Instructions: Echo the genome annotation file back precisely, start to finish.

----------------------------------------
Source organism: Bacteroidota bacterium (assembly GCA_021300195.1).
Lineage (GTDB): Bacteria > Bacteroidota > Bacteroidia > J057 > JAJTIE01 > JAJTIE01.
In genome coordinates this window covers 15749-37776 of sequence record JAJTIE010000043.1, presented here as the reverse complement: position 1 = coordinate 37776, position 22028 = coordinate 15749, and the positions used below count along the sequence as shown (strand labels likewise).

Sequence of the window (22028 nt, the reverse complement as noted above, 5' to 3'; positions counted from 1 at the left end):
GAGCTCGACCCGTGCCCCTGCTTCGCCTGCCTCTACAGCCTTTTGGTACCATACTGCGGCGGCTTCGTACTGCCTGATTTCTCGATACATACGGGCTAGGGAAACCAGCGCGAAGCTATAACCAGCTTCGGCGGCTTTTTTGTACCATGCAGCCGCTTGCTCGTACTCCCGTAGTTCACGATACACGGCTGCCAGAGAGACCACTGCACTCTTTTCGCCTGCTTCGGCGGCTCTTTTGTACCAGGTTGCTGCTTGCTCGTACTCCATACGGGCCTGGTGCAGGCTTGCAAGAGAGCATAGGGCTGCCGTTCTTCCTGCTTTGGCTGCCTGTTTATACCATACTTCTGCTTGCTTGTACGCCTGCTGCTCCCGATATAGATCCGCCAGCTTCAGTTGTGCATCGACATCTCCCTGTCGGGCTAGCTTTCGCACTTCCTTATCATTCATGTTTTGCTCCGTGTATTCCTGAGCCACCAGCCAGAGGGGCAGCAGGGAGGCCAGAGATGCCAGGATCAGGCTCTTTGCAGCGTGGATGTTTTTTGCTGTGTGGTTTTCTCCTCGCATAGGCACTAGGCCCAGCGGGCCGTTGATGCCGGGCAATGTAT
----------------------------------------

Source organism: Bacteroidota bacterium (assembly GCA_021300195.1).
Lineage (GTDB): Bacteria > Bacteroidota > Bacteroidia > J057 > JAJTIE01 > JAJTIE01.
In genome coordinates this window covers 15749-37776 of sequence record JAJTIE010000043.1, presented here as the reverse complement: position 1 = coordinate 37776, position 22028 = coordinate 15749, and the positions used below count along the sequence as shown (strand labels likewise).

Sequence of the window (22028 nt, the reverse complement as noted above, 5' to 3'; positions counted from 1 at the left end):
GAGCTCGACCCGTGCCCCTGCTTCGCCTGCCTCTACAGCCTTTTGGTACCATACTGCGGCGGCTTCGTACTGCCTGATTTCTCGATACATACGGGCTAGGGAAACCAGCGCGAAGCTATAACCAGCTTCGGCGGCTTTTTTGTACCATGCAGCCGCTTGCTCGTACTCCCGTAGTTCACGATACACGGCTGCCAGAGAGACCACTGCACTCTTTTCGCCTGCTTCGGCGGCTCTTTTGTACCAGGTTGCTGCTTGCTCGTACTCCATACGGGCCTGGTGCAGGCTTGCAAGAGAGCATAGGGCTGCCGTTCTTCCTGCTTTGGCTGCCTGTTTATACCATACTTCTGCTTGCTTGTACGCCTGCTGCTCCCGATATAGATCCGCCAGCTTCAGTTGTGCATCGACATCTCCCTGTCGGGCTAGCTTTCGCACTTCCTTATCATTCATGTTTTGCTCCGTGTATTCCTGAGCCACCAGCCAGAGGGGCAGCAGGGAGGCCAGAGATGCCAGGATCAGGCTCTTTGCAGCGTGGATGTTTTTTGCTGTGTGGTTTTCTCCTCGCATAGGCACTAGGCCCAGCGGGCCGTTGATGCCGGGCAATGTAT